Jeff Bezos’s Customer-Centric Universe


NPR reported this morning that Jeff Bezos is buying the Washington Post newspaper. Amazon is not buying it but the leader of that customer-driven empire is personally buying the newspaper. He says he shares the values of the newsroom and doesn’t plan to change those, but you have to wonder how the Post will change with Bezos as owner.

NPR pointed out by way of a 1999 audio interview of Bezos that he set out to make Amazon the most customer-centric company in the universe.

How do developments like this change the way we think and live?

We 21st Century Western people don’t have superstitious gods and idols, but we certainly do have technology. The late Neil Postman first alerted me in his Technopoly that when a culture believes a certain technology is its savior, it becomes a Technopoly. At the time he wrote the book he believed Japan had crossed that rubicon, and he believed the United States was in midstream. I think technology is our modern day god. This god comes in the form of dependence and submission to technologies: medical, digital, business, pleasure, and social. We think without these technologies we cannot function, we have no purpose, we have no diagnoses, we have no life.

I’m not a Luddite, what Postman would call someone who is against technology. After all, I write on a blog using technology, a Mac laptop, and post these things on social media. But there’s a reason one of my favorite books in high school was Aldus Huxley‘s Brave New World. Because, while I’m not Luddite, I was convinced by Postman that there are downsides to technologies, and we need to be paying attention to those downsides and not blindly accept everything that comes our way. Reading Huxley’s book, I began to imagine a world where people were sleepwalking through life, and missing God, missing each other, even as we think we are paying attention to one another through social media technology. Maybe we’ve re-connected with each other in some powerful ways, but I wonder if we’ve still missed re-connecting with God.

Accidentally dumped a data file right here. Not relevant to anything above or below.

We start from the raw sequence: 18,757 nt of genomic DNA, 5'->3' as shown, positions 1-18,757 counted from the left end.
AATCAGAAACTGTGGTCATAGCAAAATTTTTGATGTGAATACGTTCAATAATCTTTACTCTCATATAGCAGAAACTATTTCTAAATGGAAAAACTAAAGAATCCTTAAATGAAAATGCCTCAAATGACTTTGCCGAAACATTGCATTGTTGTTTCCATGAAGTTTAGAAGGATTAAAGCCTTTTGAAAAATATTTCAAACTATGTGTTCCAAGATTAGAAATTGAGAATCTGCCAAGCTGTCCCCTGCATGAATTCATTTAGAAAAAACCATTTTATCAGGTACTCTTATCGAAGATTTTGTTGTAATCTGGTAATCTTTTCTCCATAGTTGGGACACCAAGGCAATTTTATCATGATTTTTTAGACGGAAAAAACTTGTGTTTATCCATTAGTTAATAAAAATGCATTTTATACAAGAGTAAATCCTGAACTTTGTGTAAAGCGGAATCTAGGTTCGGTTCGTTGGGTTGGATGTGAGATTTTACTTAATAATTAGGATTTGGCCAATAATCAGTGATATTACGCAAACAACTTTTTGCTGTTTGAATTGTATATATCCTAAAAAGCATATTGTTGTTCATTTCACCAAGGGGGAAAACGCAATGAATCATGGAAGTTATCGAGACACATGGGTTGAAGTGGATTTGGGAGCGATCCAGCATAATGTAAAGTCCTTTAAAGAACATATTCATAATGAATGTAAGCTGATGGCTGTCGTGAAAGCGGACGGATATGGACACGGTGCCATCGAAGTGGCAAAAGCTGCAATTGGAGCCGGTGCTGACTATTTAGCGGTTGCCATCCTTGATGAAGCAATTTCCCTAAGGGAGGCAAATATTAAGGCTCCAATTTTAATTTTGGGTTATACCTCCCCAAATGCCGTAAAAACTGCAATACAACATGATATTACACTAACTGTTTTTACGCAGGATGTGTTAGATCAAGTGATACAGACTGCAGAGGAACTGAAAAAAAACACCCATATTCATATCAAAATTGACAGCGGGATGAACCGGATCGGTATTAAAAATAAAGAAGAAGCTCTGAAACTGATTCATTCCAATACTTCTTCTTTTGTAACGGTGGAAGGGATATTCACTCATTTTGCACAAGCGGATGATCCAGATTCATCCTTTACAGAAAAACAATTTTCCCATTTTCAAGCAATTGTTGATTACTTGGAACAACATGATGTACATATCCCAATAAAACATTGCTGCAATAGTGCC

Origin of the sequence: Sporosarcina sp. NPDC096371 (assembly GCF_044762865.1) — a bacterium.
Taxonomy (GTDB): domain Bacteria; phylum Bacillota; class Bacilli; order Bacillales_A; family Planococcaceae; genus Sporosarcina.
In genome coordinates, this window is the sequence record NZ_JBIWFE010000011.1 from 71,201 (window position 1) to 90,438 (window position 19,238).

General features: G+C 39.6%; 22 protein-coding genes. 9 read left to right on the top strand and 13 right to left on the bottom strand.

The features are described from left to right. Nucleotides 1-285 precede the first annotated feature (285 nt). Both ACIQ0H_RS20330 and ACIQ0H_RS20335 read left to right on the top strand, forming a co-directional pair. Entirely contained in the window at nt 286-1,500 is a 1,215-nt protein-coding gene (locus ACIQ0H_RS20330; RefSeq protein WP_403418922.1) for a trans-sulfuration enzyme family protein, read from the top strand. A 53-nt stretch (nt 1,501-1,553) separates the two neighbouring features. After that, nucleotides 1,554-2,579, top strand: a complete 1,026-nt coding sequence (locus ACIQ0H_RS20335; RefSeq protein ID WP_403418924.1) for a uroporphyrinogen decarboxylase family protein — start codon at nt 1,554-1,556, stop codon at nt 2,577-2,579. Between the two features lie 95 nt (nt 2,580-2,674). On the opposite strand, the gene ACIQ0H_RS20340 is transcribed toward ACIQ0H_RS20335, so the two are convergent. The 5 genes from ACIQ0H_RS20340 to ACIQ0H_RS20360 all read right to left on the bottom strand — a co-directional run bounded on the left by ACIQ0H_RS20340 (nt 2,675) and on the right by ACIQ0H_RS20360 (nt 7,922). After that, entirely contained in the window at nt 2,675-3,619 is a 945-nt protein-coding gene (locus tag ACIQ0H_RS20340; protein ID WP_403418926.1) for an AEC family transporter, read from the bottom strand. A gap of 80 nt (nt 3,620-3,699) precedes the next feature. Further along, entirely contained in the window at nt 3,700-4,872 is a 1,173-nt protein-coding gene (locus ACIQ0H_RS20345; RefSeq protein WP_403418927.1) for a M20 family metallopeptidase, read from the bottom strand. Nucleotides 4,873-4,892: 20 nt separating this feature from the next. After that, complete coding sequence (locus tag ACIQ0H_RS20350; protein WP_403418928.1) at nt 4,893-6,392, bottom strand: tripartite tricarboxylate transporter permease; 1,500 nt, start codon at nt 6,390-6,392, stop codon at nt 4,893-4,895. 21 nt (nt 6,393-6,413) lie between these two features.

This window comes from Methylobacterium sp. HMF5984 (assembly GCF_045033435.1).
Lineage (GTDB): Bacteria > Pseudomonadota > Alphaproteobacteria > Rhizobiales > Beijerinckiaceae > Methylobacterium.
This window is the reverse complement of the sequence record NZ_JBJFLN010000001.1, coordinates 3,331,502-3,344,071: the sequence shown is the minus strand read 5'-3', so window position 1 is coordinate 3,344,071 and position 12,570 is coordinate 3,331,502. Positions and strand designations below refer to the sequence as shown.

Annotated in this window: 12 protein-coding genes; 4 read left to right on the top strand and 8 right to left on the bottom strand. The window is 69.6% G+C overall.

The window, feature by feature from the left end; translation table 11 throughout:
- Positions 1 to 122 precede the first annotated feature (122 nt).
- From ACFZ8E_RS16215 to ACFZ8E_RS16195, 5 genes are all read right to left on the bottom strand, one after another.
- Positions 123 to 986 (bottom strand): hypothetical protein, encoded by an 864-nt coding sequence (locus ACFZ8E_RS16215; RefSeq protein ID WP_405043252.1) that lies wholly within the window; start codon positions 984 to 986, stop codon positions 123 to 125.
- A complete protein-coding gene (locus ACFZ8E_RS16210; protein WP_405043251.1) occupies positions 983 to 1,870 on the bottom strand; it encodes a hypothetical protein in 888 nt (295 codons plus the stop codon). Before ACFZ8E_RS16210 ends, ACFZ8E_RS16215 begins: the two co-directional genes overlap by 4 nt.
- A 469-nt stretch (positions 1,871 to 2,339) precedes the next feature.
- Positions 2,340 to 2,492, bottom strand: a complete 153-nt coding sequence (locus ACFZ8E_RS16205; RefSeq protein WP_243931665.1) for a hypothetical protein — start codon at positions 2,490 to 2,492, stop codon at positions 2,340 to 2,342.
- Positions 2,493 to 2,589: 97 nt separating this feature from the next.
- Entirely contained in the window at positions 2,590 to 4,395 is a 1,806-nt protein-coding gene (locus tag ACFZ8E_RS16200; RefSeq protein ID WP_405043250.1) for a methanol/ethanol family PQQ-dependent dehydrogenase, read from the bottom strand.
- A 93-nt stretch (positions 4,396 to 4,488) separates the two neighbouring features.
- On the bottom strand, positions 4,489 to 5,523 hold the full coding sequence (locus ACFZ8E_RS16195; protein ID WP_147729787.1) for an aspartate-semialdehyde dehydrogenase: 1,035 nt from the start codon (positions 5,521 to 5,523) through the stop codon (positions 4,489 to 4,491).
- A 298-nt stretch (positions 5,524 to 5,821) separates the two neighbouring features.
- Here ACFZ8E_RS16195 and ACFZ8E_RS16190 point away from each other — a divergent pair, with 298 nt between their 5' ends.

Amazon is good, but Amazon is not our provider. We pay money to Amazon, lots. Amazon is a company. The Post is a newspaper, not the dispenser of all truth. I know this all sounds ridiculous to some people, but it’s a subtle movement in our minds that takes us to this place of believing people (social media), businesses (Amazon), and sources of information (Washington Post or this blog!) are the relationships, providers, and truth-givers we need to exist. These are tools, good ones, but we need to be reminded constantly that they are not our gods.